The Word for Sunday: http://usccb.org/bible/readings/090411.cfm
Ez 33: 7-9
Rom 13: 8-10
Mt 18: 15-20
In the 1960's there was a popular television program with a humorous and somewhat sad character by the name of Mrs. Kravitz. Her self imposed role was to be the local busy-buddy. As she peered through closed drapes, stared at neighbor's comings and goings from her front lawn, and created surprise visits to the neighbor's front door, her sole intent was to find out what other people were up to.
The scenarios would play themselves out with humor because in the end Mrs. Kravitz usually lost. We laugh at such events in their television, sit-com situations but none of us would appreciate a neighbor like Mrs. Kravitz. We would think twice about trusting someone whose sole purpose was to correct and snoop on the lives of others, no matter how innocent she or he may claim to be. As Pastor of a parish I would be very concerned about a parishioner who would be constantly running to inform me, “Father, did you hear about so and so?”
However, this Sunday's readings seem to encourage that we observe and correct the misbehavior of our neighbor. Our first reading from Ezekiel states, “. . . I have appointed you watchman for the house of Israel; when you hear me say anything, you shall warn them for me . . .” God speaks to Ezekiel the prophet and lays upon him the responsibility of being the conscience, the corrective voice of God himself. Yet, it was not to be the local prophetic busy-buddy that God deputized Ezekiel. It was rather for the sake of the offender: “. . . to dissuade the wicked man from his way . . .” There is here an underlying principle of fraternal charity.
Further, Jesus offers a similar example from the Gospel of Matthew: “If your brother should commit some wrong against you, go and point out his fault . . .” While such a task is less than comfortable for those who abhor confrontation, as most of us do, there is no Mrs Kravitz at play here. God does not call Ezekiel to be the moral police of Israel any more than we are invited to be unduly concerned about violating the privacy of our brother or sister. Reading between the lines and seeing these scriptures in context helps us to understand the ministry of fraternal correction and charity that we accept in the authority of Christ, who alone provides the model of charitable living.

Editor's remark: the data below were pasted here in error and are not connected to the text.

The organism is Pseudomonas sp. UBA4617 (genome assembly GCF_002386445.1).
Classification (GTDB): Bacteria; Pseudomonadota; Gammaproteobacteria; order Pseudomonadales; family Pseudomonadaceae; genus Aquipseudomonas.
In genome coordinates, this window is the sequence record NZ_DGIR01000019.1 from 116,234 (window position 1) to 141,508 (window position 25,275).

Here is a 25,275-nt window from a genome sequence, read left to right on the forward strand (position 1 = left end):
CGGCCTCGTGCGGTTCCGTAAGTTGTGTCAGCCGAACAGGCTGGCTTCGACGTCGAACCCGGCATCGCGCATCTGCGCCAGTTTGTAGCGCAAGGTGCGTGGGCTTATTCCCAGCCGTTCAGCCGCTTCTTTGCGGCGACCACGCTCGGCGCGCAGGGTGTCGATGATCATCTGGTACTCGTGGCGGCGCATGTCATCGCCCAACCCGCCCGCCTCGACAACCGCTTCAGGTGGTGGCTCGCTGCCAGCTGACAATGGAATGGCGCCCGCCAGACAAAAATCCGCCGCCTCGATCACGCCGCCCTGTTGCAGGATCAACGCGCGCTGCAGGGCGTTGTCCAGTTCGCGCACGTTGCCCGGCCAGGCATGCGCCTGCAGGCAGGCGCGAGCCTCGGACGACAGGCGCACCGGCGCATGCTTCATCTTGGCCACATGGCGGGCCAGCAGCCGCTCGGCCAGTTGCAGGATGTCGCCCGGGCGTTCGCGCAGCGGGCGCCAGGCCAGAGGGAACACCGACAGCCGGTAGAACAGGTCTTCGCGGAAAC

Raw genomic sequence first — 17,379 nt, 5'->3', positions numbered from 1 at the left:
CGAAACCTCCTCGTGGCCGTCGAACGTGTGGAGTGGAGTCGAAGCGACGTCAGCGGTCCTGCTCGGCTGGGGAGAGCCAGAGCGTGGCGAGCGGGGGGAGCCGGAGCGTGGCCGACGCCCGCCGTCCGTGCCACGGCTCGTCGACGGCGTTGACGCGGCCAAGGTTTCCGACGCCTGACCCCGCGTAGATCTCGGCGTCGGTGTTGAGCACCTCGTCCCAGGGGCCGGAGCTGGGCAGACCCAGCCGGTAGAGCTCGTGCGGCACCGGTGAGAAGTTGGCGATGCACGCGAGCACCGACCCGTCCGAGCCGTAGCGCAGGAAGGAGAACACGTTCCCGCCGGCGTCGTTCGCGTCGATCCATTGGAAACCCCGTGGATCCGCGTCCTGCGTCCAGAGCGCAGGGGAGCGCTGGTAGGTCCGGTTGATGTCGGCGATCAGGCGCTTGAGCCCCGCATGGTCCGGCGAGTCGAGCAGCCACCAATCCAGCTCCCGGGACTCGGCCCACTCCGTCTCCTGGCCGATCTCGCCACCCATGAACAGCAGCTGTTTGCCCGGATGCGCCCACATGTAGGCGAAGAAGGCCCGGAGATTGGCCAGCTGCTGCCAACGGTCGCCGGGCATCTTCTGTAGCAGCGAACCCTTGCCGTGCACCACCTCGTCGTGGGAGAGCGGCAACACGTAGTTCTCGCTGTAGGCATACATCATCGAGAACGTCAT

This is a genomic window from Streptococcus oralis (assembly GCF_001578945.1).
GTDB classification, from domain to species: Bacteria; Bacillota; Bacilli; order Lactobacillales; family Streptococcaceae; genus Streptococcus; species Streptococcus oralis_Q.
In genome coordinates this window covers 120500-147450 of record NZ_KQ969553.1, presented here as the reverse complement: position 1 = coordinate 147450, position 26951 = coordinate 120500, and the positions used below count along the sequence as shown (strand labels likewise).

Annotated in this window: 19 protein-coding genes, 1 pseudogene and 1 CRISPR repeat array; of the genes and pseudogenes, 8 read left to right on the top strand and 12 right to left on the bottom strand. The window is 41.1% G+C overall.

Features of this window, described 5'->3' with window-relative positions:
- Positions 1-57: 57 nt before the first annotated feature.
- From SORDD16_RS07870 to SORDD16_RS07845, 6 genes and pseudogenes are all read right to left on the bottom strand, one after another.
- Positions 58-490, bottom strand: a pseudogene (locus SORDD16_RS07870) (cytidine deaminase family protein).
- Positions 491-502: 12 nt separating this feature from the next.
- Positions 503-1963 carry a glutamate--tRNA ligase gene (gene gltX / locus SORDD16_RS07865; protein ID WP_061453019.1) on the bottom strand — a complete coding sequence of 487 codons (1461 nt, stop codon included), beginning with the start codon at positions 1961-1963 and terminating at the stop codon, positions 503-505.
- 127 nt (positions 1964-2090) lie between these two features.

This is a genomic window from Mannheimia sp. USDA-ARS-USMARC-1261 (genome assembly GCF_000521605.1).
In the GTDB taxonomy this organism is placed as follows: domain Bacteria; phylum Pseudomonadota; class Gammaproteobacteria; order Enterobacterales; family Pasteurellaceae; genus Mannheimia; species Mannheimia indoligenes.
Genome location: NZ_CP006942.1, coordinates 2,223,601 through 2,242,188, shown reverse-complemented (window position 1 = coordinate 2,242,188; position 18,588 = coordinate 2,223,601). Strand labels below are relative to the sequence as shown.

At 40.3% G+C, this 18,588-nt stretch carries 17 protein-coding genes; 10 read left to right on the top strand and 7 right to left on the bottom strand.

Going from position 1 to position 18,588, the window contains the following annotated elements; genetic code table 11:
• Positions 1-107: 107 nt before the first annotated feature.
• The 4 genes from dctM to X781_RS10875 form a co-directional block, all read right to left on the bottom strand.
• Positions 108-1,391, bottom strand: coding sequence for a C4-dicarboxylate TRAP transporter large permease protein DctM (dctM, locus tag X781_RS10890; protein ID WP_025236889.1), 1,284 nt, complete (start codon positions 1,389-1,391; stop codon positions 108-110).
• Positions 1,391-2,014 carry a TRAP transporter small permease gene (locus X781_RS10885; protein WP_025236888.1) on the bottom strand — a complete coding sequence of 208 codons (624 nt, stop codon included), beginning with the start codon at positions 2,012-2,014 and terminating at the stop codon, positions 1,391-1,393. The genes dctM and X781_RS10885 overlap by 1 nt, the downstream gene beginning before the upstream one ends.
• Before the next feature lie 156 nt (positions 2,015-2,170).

Remember the woman caught in adultery. She was guilty without the shadow of a doubt and she knew so as well. The law was not on her side as she would have been stoned to death for such a grievance against the moral law of God. Such individuals, if accepted into a perfect community (of which there is no such thing) would be an embarrassment and a danger, so she must be eliminated for the sake of justice as the ancient Judaic law implied.
However, once brought to Jesus as a test and a deliberate set-up by the Pharisees to shame him, he responded in a way that we see in the Gospel today. Once alone, he gently but firmly pointed out to the nameless woman the cause of her sin but did so in a way that made it even more undeniable. It seems he simply looked at her, said nothing but never whitewashed her guilt. She likely stood there in shame and fear. Yet, he did not let he stand there in humiliation. Though she may have done evil, he still offered her a basic respect. She expected to be condemned but received forgiveness with a call to correction: “Go and sin no more.” He didn't pick up a stone, he didn't shake his finger at her, he didn't invite others to share in his act of correction. The scriptures later imply she got the message loud and clear for there is a tradition that one of the faithful Mary's we hear of may have been that woman.